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The Intel 8253 and 8254 are Programmable Interval Timers (PTIs) designed
for microprocessors to perform timing and counting functions using three
16-bit registers. Each counter has 2 input pins, i.e. Clock & Gate, and 1 pin
for “OUT” output. To operate a counter, a 16-bit count is loaded in its
register. On command, it begins to decrement the count until it reaches 0,
then it generates a pulse that can be used to interrupt the CPU.

The following table differentiates the features of 8253 and 8254 −

8253 8254

Its operating frequency is 0 - 2.6 MHz Its operating frequency is 0 - 10 MHz

It uses N-MOS technology It uses H-MOS technology

Read-Back command is not available Read-Back command is available

Reads and writes of the same counter Reads and writes of the same counter
cannot be interleaved. can be interleaved.

The most prominent features of 8253/54 are as follows −

It has three independent 16-bit down counters.

It can handle inputs from DC to 10 MHz.

These three counters can be programmed for either binary or BCD


Intel 8253 - Programmable Interval Timer https://www.printfriendly.com/p/g/wXp7HU

count.

It is compatible with almost all microprocessors.

8254 has a powerful command called READ BACK command, which


allows the user to check the count value, the programmed mode, the
current mode, and the current status of the counter.

The architecture of 8254 looks as follows −

Here is the pin diagram of 8254 −

In the above figure, there are three counters, a data bus buffer, Read/Write
control logic, and a control register. Each counter has two input signals -
CLOCK & GATE, and one output signal - OUT.
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Data Bus Buffer

It is a tri-state, bi-directional,
8-bit buffer, which is used to
interface the 8253/54 to the
system data bus. It has three
basic functions −

Programming the modes of


8253/54.
Loading the count registers.
Reading the count values.

Read/Write Logic

It includes 5 signals, i.e. RD, WR, CS, and the address lines A0 & A1. In the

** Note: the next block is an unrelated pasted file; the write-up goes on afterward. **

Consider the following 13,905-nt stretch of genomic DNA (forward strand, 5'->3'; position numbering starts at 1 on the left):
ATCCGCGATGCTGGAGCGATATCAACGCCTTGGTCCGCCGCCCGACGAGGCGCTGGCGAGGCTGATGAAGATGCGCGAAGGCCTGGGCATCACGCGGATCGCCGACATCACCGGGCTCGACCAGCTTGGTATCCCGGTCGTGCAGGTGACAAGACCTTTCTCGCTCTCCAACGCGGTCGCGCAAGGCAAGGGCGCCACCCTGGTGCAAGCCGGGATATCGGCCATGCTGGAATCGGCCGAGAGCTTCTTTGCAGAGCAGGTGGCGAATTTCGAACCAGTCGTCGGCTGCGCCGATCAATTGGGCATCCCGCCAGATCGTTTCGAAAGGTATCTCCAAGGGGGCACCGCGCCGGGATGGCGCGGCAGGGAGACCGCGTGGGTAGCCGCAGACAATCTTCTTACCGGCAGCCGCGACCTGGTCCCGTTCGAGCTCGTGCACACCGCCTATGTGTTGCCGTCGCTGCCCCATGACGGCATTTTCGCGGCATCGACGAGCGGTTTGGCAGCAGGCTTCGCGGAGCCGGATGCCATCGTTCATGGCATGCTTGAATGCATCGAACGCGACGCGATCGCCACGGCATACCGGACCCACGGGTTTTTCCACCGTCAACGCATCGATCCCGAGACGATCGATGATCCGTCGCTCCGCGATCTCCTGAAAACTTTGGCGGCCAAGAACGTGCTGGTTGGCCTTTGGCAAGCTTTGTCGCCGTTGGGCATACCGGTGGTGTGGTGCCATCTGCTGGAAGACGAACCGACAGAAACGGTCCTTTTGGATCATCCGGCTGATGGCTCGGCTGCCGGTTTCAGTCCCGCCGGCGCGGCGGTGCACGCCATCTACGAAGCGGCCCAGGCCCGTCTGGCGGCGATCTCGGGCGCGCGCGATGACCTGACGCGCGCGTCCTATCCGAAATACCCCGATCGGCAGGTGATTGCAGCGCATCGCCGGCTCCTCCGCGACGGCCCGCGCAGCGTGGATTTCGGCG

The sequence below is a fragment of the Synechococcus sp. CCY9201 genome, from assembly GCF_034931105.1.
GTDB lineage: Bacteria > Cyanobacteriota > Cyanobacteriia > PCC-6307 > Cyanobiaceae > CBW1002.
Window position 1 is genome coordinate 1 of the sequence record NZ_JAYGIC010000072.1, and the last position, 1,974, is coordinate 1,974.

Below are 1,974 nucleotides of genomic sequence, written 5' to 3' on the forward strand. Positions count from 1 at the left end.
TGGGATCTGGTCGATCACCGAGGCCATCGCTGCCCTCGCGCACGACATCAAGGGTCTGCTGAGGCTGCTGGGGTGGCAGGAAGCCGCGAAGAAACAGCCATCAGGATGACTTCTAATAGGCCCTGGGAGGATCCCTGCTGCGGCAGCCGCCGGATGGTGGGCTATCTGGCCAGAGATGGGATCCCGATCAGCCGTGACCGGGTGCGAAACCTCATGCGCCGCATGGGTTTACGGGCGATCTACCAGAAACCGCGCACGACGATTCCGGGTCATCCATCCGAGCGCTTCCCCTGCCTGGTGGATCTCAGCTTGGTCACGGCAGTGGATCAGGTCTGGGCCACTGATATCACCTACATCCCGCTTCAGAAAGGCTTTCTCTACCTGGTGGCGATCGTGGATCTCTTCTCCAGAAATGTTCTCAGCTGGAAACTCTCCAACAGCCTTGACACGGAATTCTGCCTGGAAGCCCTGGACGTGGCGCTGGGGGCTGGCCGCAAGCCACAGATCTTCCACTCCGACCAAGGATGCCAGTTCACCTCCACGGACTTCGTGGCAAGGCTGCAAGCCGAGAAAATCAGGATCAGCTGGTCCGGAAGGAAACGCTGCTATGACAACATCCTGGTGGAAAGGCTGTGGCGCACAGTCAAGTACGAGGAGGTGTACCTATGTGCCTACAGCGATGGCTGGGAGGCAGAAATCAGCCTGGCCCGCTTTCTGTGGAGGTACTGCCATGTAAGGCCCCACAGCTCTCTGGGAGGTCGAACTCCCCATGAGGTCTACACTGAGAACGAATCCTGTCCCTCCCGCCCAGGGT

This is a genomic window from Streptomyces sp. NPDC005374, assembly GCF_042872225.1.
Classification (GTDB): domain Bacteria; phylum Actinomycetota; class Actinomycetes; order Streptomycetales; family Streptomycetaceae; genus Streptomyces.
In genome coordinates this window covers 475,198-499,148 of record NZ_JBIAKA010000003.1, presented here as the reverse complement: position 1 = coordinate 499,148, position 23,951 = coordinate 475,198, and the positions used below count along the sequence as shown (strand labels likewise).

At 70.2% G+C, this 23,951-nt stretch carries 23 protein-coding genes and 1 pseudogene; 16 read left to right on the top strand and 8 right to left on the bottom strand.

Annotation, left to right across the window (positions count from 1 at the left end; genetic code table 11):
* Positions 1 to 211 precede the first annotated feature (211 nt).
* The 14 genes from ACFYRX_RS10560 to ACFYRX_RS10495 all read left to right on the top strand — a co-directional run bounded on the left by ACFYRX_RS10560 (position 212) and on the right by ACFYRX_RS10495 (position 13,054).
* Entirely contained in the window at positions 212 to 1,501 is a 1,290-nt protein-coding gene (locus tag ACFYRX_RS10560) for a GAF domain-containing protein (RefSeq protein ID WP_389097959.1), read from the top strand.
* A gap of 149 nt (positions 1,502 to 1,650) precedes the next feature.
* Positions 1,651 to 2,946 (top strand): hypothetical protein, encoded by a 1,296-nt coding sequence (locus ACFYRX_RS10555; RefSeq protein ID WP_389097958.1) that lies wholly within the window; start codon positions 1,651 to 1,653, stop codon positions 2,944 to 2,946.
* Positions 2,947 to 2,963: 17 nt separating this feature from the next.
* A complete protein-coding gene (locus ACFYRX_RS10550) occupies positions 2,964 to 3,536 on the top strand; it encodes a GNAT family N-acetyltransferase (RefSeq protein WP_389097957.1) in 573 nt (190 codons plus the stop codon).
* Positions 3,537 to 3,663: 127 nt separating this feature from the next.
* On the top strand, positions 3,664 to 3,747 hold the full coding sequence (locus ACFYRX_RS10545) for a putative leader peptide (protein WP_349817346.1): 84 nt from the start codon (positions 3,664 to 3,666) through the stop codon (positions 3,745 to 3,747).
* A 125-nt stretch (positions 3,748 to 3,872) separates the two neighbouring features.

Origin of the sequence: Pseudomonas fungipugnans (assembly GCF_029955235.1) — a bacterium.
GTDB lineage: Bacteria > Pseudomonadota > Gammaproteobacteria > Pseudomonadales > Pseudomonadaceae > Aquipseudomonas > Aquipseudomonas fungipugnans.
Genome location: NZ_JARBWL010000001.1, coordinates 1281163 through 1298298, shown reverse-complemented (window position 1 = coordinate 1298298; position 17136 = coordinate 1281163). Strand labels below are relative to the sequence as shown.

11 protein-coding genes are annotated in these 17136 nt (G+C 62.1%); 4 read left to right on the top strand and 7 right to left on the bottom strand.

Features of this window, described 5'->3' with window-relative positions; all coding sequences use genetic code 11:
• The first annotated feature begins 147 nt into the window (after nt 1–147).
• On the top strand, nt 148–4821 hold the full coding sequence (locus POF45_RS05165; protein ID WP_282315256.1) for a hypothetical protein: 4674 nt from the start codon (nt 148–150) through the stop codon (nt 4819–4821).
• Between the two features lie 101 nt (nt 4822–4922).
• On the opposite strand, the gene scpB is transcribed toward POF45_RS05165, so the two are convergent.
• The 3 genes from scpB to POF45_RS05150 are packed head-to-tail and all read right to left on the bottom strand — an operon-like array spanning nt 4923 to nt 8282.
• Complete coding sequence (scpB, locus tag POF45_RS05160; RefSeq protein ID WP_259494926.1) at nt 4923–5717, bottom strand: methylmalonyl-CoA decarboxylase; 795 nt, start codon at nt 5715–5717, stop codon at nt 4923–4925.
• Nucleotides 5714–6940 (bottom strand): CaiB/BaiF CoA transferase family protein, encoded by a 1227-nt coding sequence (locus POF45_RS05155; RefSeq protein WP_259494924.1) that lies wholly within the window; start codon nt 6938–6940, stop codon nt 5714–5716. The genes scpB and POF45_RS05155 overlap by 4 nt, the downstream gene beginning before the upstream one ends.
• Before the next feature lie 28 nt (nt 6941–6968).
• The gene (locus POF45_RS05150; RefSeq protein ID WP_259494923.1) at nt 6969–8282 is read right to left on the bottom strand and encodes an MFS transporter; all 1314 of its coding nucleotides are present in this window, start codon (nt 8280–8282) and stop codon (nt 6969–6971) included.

peripheral I/O mode, the RD and WR signals are connected to IOR and IOW,
respectively. In the memorymapped I/O mode, these are connected to
MEMR and MEMW.

Address lines A0 & A1 of the CPU are connected to lines A0 and A1 of the
8253/54, and CS is tied to a decoded address. The control word register and
counters are selected according to the signals on lines A0 & A1.

A1 A0 Result

0 0 Counter 0

0 1 Counter 1

1 0 Counter 2

1 1 Control Word Register

X X No Selection

Control Word Register

This register is accessed when lines A0 & A1 are at logic 1. It is used to write
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a command word, which specifies the counter to be used, its mode, and
either a read or write operation. Following table shows the result for various
control inputs.

A1 A0 RD WR CS Result

0 0 1 0 0 Write Counter 0

0 1 1 0 0 Write Counter 1

1 0 1 0 0 Write Counter 2

1 1 1 0 0 Write Control Word

0 0 0 1 0 Read Counter 0

0 1 0 1 0 Read Counter 1

1 0 0 1 0 Read Counter 2

1 1 0 1 0 No operation

X X 1 1 0 No operation

X X X X 1 No operation

Counters

Each counter consists of a single, 16 bit-down counter, which can be


operated in either binary or BCD. Its input and output is configured by the
selection of modes stored in the control word register. The programmer can
read the contents of any of the three counters without disturbing the actual
count in process.

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